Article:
The rule change – which comes into effect in England only at one minute past midnight on Saturday morning – applies only where an adult is living alone or with children aged under 18.
In these cases, the single-adult household can form a “support bubble” with one other household of any size.
Members of the bubble will effectively be able to behave as a single household during the lockdown, visiting one another as much as they like without any requirement to stay two metres apart, and staying overnight if they choose.
Announcing the move at the daily No 10 coronavirus briefing, Mr Johnson said it was aimed at those who have been alone during lockdown, but would not apply to people who are “shielding” because underlying health conditions make them particularly vulnerable.
“I know how difficult the past months have been for people cut off from their friends and family,” said the prime minister. “There are still too many people, particularly those who live by themselves, who are lonely and struggling with being unable to see friends and family.
“So, from this weekend, we will allow single adult households – adults living alone, or single parents with children under 18 – to form a support bubble with one other household.
“All those in a support bundle will be able to act as if they live in the same house, meaning they can spend time together inside each other’s homes and do not need to stay two metres apart. I will stress support bubbles must be exclusive – meaning you can’t switch the household you are in a bubble with or connect with multiple households.
“And if any member of the support bubble develops symptoms, all members of the bubble will need to follow the normal advice on household isolation.”
Mr Johnson added: “We’re making this change to support those who are particularly lonely as a result of lockdown measures. It’s a targeted intervention to limit the most harmful effects of the current social restrictions. It is emphatically not designed for people who don’t qualify to start meeting inside other people’s homes, because that remains against the law.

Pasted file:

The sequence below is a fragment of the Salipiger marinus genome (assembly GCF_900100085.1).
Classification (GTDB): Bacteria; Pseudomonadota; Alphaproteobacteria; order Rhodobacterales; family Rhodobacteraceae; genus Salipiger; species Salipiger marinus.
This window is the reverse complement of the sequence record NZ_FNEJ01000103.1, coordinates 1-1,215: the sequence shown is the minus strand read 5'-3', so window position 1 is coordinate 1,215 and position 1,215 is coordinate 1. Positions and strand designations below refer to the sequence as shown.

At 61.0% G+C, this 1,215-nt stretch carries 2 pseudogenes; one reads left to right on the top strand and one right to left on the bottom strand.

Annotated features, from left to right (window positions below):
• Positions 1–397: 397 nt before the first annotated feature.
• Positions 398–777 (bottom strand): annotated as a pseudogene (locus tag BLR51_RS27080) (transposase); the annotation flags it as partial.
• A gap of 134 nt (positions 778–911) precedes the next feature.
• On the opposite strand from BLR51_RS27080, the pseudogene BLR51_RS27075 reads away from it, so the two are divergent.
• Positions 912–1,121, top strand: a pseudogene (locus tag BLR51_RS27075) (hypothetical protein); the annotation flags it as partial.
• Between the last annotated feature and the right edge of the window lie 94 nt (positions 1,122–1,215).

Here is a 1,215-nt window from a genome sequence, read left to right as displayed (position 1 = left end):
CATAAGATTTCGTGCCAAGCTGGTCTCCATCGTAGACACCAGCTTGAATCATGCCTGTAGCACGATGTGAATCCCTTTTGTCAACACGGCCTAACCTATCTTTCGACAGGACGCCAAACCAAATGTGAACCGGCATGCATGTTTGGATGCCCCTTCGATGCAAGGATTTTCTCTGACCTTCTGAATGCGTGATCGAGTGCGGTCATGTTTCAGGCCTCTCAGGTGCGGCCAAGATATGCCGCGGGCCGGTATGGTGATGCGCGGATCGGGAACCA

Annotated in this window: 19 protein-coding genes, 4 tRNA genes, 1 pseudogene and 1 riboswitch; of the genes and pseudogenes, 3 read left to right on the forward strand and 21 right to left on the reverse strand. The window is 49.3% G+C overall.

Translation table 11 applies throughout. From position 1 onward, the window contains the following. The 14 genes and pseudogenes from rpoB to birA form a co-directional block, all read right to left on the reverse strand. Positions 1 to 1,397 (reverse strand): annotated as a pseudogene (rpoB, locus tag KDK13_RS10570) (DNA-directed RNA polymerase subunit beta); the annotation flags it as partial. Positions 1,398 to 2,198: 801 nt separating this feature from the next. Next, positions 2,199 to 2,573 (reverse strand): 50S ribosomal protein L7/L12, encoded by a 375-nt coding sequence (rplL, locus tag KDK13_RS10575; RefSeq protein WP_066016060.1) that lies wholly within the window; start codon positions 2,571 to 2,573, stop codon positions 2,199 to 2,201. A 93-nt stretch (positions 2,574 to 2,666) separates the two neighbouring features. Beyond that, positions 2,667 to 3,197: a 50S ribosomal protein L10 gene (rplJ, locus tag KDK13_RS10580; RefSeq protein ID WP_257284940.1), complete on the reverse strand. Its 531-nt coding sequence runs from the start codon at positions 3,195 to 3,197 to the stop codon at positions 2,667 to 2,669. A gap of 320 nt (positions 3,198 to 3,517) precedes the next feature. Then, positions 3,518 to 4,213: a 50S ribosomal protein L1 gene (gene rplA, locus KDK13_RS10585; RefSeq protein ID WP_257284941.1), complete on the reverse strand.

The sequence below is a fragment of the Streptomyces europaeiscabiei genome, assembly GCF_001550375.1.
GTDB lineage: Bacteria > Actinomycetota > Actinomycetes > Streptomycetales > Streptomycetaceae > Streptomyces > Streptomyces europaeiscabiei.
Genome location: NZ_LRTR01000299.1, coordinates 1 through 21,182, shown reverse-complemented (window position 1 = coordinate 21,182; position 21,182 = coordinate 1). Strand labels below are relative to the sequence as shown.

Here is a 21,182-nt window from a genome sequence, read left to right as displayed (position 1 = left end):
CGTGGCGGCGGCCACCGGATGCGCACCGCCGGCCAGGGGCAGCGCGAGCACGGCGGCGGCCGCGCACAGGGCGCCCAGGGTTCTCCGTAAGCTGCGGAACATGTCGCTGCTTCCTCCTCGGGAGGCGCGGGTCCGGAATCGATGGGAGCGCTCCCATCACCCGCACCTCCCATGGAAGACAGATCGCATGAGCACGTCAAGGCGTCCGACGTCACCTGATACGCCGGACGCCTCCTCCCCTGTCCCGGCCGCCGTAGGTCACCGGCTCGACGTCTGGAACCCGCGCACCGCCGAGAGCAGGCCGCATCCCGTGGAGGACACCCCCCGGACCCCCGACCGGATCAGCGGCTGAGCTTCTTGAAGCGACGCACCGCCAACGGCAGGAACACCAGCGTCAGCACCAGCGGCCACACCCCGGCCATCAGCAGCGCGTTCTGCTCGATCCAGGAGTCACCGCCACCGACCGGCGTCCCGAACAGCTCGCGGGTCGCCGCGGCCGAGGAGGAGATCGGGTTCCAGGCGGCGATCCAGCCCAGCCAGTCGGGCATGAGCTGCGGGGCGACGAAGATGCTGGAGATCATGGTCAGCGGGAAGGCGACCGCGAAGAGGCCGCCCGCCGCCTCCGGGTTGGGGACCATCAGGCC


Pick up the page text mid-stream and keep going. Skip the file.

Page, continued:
“Unfortunately, we cannot advise anyone who is shielding to form a support bubble at this stage, given their particular vulnerability to the virus. I know how hard it is for those of you who are shielding, and we will say more next week about the arrangements that will be in place for you beyond the end of June.”
The announcement came as the official UK death toll from the coronavirus pandemic hit 41,128, with 245 fatalities recorded over the most recent 24-hour period.
But Mr Johnson said it was possible to go ahead with the relaxation, along with moves to reopen non-essential retail, zoos and safari parks, because the government was confident that it was meeting its five tests on death and infection rates, provision of equipment to healthcare workers and keeping the all-important R rate of reproduction of the disease below one.
The chief medical officer, Chris Whitty, said the move was “a reasonable way to go at this point in time”, but added: “It’s not a risk-free one. There are no risk-free options.”
If the R rate spiked upwards, it might prove necessary to reverse this or other relaxations of lockdown rules, said Professor Whitty.
Downing Street said that the move would help widowed grandparents who have spent lockdown alone and will now be able to hug their grandchildren.
And single parents struggling to look after and home-school children on their own will be able to call on support from relatives or friends.
But it will also mean an end to the block – nicknamed the “sex ban” by some – on couples who do not live in the same property spending the night together.
Each household will only able to form a “bubble” with one other household, meaning that lone grandparents with a number of grown-up children will have to choose which of them to link up with.
And friends living in shared accommodation will have to decide which of them is able to invite a partner, friend or relative living alone into their bubble.
Separated or divorced parents who are already permitted to transfer children between their homes will each be able to link up with one other household – so long as they are not currently living with another adult.
Downing Street said that eligible households could form bubbles with addresses anywhere else in England, but it is expected that the majority taking advantage of the new freedom will involve properties reasonably close to one another.
The change will require amendments to coronavirus regulations, but No 10 said this can be completed by secondary legislation before Saturday without the need for a vote in parliament.
At the outset of lockdown, deputy chief medical officer Jenny Harries said that non-cohabiting couples would have to make a choice.
“If the two halves of a couple are currently in separate households, ideally they should stay in those households,” Harries said on 24 March.
“The alternative might be that, for quite a significant period going forwards, they should test the strength of their relationship and decide whether one wishes to be permanently resident in another household.”
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